January Garden Tips
Garden work for January 2018.
Christmas is over and it is time to start getting down to the reality that is gardening. There is no better way of getting back into shape than by engaging with your plot even if the plants appear to be sleeping. One of the first things is to check trees, shrubs and roses that may have been planted in the autumn to make sure they are secure. If they have become loosened through wind or frost damage, re-firm them thoroughly. Do this when the soil is reasonably dry.
Make preparations for taking chrysanthemum cuttings. Get the frame ready and make up the necessary medium for potting on. A good mixture is 1 part bagged compost, 2 parts loam and one part sharp sand.
Now is the time to pot on autumn sown sweet peas. Make sure the tops have been pinched out to encourage bushy lower growth. Provide them with small twigs to support the growing stems. Keep a sharp eye out for any slug damage as they can still be active if the temperature rises and they will be very hungry.
Now is the time to order new corms of gladioli. When they arrive unpack them and keep them in shallow boxes in a frost free area. Remember to label the variety and colour for future reference.
When your seeds arrive from the supplier keep them in a cool dry place until required. Protect pea seeds in particular because mice love them, and they have already got into our garden shed where they have started on anything that they can reach. Remember paper is no barrier to sharp teeth, and it makes a lovely nesting material for them.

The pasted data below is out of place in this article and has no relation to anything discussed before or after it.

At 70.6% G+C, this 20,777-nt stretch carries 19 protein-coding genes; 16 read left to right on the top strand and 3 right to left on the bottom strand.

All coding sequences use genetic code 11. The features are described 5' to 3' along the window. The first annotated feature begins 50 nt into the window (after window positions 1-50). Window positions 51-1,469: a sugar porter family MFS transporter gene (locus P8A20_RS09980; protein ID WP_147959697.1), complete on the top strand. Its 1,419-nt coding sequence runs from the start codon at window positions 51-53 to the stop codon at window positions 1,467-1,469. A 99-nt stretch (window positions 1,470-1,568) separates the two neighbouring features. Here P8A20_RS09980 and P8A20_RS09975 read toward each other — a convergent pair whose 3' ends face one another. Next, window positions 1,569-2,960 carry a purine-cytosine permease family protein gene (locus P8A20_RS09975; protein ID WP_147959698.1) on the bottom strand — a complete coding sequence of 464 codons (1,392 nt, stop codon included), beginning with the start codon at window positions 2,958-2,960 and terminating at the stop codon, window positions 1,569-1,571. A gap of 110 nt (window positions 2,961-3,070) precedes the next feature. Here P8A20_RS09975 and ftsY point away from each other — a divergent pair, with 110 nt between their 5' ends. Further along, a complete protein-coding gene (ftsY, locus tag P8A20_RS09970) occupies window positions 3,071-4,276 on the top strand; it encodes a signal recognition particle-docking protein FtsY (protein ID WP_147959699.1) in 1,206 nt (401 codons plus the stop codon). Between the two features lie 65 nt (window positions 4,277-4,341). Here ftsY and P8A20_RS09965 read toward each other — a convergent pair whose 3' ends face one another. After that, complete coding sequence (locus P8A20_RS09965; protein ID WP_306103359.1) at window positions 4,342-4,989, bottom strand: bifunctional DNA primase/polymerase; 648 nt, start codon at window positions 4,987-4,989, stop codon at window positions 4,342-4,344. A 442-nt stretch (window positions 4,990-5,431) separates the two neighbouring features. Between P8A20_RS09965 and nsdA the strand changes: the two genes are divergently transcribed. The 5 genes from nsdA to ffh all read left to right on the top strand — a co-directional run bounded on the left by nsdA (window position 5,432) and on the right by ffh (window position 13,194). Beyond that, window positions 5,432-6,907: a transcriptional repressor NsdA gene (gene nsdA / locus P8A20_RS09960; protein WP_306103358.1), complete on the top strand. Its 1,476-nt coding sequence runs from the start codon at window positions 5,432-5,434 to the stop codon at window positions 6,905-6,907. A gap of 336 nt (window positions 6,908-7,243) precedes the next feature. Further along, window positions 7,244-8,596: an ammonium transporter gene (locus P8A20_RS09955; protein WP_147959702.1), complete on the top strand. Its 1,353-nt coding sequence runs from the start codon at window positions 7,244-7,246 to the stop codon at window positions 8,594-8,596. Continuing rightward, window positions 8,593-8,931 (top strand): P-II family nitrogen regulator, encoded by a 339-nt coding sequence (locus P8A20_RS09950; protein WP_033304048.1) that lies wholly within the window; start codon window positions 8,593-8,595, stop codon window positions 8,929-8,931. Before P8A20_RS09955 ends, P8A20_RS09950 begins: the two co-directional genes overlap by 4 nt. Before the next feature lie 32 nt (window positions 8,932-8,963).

If you have access to temperature controlled environment like a seed bed with soil-warming cables, you can start early crops off like onions, carrots, lettuce and radish. But don’t be tempted by a few fine days to go out and sow seeds too early as seeds really do need to have a constant temperature throughout and the weather may very well get cold again, especially in February and early March.
Rhubarb can be forced using an upturned bucket or tub. This should be covered with garden fleece which will help to keep off any frost.
Make sure to get your seed potatoes from your usual supplier. It seems to me that the popular varieties sell out very quickly once they are on sale in garden centres. In order to maximise crop yields they need to be ‘chitted’. To do this, keep them in a frost-free place and stand the tubers, eye-end uppermost, in shallow boxes. If you can get large egg trays (called ‘Keyes’ trays they are designed to have 30 eggs). These are ideal for keeping the tubers upright and just separated to prevent any infection spreading.